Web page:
King Philip's War Facts

King Philip's War Facts
The idea commonly held in the United States that the Mayflower Pilgrims and the indigenous peoples of what would become New England were friendly is actually historically accurate for the most part. Massasoit, the leader of the Wampanoag Indians, did in fact maintain friendly relations with European colonists, but as more colonists arrived in the Massachusetts Bay Colony in the late 1600s, racial tension increased. Different Indian tribes saw the increasing European numbers as a threat, while at the same time the colonists thought that the Indians should turn over their guns as part of a 1671 peace treaty. When Massasoit died in 1661, his son decided to end the alliance with the colonists and began raiding isolated settlements and farms. King Philip's War, which was named for Metacom's English name, began on June 20, 1675 and raged until April 12, 1678. The colonists won the war and drove the belligerent tribes farther west, but learned that not all Indians would so readily accept European colonialism. Since it was the first major Indian war in North America it is sometimes call The First Indian War.
Interesting King Philip's War Facts:
Siding with the Wampanoags were the Nipmucks, Podunks, Narraganset, and Nashaway tribes. The Mohegan and Pequot tribes sided with the colonists.
At the time, New England was actually four colonies: Massachusetts Bay, Plymouth, Connecticut, and New Have. A confederation of all four colonies formed in 1643.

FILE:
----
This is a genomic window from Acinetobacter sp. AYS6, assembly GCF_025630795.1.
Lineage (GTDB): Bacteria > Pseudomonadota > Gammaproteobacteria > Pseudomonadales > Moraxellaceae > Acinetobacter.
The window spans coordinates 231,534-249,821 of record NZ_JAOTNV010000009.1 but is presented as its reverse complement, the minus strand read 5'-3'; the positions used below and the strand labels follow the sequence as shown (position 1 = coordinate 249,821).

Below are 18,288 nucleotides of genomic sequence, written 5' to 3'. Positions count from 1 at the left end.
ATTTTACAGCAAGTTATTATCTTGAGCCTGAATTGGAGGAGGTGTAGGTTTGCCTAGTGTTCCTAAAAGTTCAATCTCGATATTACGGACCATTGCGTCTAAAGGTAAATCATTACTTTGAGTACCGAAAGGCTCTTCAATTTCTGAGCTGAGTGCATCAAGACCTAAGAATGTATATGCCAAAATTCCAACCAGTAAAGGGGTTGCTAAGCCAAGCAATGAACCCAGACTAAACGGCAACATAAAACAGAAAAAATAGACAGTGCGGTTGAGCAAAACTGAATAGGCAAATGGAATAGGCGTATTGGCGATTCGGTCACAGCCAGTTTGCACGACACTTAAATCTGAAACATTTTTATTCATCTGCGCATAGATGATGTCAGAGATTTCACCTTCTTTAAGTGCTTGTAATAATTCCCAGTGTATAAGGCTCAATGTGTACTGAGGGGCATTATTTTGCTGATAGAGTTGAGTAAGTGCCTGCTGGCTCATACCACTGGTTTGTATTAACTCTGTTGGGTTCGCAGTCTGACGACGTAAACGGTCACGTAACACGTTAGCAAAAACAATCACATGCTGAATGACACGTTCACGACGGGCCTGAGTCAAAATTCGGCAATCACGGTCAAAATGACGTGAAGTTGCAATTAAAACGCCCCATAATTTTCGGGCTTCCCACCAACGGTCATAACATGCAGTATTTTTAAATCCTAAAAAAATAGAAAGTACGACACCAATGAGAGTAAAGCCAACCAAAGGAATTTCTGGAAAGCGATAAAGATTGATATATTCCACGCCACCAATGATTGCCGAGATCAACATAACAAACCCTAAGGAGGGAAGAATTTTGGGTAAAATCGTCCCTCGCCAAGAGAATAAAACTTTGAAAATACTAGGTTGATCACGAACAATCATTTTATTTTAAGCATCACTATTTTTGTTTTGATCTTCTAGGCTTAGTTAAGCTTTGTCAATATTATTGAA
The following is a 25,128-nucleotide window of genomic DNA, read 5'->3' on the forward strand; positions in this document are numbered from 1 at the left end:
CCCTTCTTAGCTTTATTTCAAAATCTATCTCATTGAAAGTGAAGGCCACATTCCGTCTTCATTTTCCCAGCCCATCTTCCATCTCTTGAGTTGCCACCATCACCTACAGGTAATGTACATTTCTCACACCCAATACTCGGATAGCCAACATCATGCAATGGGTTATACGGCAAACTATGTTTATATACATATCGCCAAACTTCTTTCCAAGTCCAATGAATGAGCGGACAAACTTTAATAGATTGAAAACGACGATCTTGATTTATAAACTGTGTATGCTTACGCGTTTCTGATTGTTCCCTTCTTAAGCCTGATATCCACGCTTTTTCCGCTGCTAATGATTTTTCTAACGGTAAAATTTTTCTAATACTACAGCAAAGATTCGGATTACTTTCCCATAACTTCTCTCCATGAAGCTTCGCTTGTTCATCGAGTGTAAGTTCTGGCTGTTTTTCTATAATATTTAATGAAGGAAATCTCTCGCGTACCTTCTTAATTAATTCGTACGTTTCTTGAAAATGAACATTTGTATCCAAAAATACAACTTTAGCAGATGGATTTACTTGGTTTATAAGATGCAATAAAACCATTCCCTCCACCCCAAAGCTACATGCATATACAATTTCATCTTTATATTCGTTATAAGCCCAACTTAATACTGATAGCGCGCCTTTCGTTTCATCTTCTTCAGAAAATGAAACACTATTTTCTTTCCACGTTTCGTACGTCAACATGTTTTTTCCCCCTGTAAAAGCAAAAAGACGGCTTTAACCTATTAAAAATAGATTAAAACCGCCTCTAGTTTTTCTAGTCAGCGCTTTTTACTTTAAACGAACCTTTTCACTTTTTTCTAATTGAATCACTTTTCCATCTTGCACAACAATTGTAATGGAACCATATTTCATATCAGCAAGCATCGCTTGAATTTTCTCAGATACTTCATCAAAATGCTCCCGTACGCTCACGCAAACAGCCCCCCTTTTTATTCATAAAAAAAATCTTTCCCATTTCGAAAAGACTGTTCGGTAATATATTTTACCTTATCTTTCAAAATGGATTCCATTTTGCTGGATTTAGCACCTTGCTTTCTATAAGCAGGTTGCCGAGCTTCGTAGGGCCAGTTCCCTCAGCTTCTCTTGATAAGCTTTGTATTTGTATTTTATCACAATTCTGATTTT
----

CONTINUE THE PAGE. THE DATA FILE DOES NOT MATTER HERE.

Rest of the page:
The European population of the colonies had grown exponentially after the arrival of the Pilgrims. There were about 80,000 colonists, primarily in Massachusetts Bay colony, when the war began.
In contrast, due primarily to diseases they had no immunity to, the Indian population in the colonies had decreased to between 10,000 and 20,000.
The war began when a band of Wampanoags attacked and destroyed the village of Swansea.
Although the Indians were more accustomed to fighting, most of the male colonists were trained in firearms and were required to serve in the colonial militia.
After the shock of the initial raids wore off, the colonists regrouped and used their numbers against the Indians.
King Philip/Metacom and his most loyal warriors were chased into Assowamset Swamp in what is today southeastern Massachusetts. He was shot and killed by a Christian Wapanoag named John Alderman on August 12, 1676.
As a reword for killing King Philip, Alderman was given his head and one of his hands. He preserved the pieces and later charged people fees to see them.
Metacom's body was quartered and hung from trees in Plymouth.
After the death of Metacom, the Indian tribes continue to raid and sack many colonial outposts. Women and children were often taken captive and ransomed, starting a uniquely genre of American literature in the process.
The Indian tribes in what is today Main were often supported by French traders and missionaries.


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